Thursday, 25 September 2008

Meat is murder - on the atmosphere

I just signed a petition that will be submitted to the United Nations on Earth Day (22 April) 2009.

Having been vegetarian for 33 years (other than a brief lapse at university) it seems obvious to me that our ability to feed the world's population is hampered by our determination to feed our crops to animals that are raised in horrendous conditions before being transported hundreds or thousands miles to meet their deaths in poorly regulated slaughterhouses.  I thought everyone would understand that this unnecessary cruelty is also hugely inefficient, reducing the calories that reach people's mouths from our farmlands by 90 or 95%.  Eric Schlosser ("Fast Food Nation") and Colin Tudge ("So Shall We Reap") made all this crystal clear to millions of people - Schlosser's book topped the bestseller lists for months.

What this petition could do is bring this truth out into the open in 2009, something that powerful lobbies for the food industry and farming would rather we kept quiet about.

Of course, some kinds of animal husbandry are more ethical than others.  No-one could begrudge subsistence farmers their chickens and goats - these are essential to survival and quality of life for millions of impoverished families.  They are hardly likely to see much grain, anyway, as their starving owners have none to spare.  Similarly, grazing animals on hillfarms may be seen as a natural part of a sustainable lifestyle and what they consume (in summer at least) is free feed, additional to the calories our farms can provide. Against all my instincts as an animal lover, I have to concede that hunting genuinely wild animals, not those that gamekeepers have reared for so-called sport, can form part of a sustainable diet for indigenous families in remote areas. I am not excusing the probable extinction of great apes or other primates by the bushmeat trade, just noting that the use of wild populations can be sustainable in a way that intensive animal husbandry can never be.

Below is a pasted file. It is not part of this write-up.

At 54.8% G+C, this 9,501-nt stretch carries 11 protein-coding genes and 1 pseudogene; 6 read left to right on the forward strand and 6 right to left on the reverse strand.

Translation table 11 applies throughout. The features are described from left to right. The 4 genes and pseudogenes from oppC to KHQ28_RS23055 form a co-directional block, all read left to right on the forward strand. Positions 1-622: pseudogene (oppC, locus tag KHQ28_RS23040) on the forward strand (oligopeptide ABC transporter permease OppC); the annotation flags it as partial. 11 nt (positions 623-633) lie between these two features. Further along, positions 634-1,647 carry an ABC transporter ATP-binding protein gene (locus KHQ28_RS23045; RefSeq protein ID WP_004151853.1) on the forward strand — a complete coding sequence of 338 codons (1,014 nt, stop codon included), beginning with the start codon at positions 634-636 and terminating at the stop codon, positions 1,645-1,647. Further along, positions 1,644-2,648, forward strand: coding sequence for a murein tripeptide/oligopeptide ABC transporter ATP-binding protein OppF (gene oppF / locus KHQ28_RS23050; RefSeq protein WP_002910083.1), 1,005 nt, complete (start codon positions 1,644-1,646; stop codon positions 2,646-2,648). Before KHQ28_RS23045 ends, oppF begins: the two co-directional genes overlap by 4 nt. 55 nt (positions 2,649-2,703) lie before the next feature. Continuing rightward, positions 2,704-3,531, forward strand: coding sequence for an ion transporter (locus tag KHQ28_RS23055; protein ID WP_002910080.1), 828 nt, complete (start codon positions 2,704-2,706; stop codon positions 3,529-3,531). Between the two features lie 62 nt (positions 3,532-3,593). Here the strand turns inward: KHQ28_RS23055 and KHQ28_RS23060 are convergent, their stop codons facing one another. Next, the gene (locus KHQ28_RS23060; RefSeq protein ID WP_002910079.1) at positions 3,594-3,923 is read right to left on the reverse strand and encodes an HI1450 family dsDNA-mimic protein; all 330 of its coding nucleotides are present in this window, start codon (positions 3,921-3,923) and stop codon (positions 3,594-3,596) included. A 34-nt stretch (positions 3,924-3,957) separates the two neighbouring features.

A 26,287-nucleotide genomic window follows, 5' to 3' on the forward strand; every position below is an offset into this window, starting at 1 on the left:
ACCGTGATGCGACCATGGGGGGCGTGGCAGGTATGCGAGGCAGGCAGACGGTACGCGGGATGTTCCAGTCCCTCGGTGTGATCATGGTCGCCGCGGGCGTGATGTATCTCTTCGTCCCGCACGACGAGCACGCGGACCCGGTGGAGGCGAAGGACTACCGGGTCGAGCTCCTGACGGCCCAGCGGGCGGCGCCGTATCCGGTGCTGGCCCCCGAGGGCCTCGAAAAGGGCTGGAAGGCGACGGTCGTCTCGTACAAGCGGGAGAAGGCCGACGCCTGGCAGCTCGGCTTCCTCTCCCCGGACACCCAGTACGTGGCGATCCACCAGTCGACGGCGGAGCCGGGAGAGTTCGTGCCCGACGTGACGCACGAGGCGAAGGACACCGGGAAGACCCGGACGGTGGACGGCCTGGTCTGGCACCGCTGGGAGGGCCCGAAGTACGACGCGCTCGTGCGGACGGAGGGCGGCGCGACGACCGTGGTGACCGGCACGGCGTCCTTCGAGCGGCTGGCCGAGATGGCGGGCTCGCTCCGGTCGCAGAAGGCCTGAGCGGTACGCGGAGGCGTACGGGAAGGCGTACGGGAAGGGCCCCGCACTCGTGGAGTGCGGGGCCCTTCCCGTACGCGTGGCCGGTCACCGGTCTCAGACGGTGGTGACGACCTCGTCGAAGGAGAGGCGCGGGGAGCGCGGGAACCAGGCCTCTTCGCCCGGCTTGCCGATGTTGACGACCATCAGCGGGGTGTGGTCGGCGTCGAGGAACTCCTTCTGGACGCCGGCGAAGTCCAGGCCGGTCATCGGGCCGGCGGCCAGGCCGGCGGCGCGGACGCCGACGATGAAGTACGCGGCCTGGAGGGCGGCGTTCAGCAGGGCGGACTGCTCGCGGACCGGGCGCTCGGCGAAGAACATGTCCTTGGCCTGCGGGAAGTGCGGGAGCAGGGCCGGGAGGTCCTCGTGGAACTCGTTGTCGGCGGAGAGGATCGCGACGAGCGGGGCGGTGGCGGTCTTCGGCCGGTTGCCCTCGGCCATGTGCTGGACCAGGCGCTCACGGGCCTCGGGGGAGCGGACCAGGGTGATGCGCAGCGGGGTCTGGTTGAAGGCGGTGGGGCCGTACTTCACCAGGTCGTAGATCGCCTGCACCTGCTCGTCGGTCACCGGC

However, the burgeoning appetite for meat in the emerging markets will not be met from these more ethical sources any more than it is in Europe and North America.  The world's demand for meat and meat products is being supplied by intensive farming. 

  • This industry, built on the suffering of animals, competes with human mouths for the crops that our farms can produce.  
  • Meat production, together with the current generation of biofuels, is driving the clearance of tropical rainforest at a greater rate today than ever before.  
  • Lastly, if more reasons were needed to stop eating meat, animal husbandry results in around 20% of all greenhouse gas emissions worldwide.  

In a letter published in the current edition of New Scientist (27 September 2008), Peter Martin of CarbonSense points out that methane has an 'instantaneous' greenhouse gas potency that is more than 60 times as great as carbon dioxide.  The biggest manmade source of methane is animal husbandry - from both ruminant guts and fermentation of slurry.  We may be unable to prevent the outgassing of methane from the Arctic Ocean and tundra, as the northern sea ice and permafrost disappear, but at least we must begin to tackle the methane contributed by our own actions in raising animals for meat and dairy products! 

This blog is about reducing the environmental impact of everyday life.  That means changing our behaviour.  Adopting a vegetarian diet is one of the most significant changes we can make in our impact on the environment.  We need some basic knowledge and information to maintain good nutrition without meat but it's a really big contribution to a healthy lifestyle.  

If everyone were to halve their meat intake, this would go a long way towards feeding all the world's people, reducing deforestation (for cattle ranching and soya production) and cutting the greenhouse gases that animal husbandry emits.   

Please sign the "FOOD vs FEED" petition and think about cutting your own consumption of meat and dairy products.

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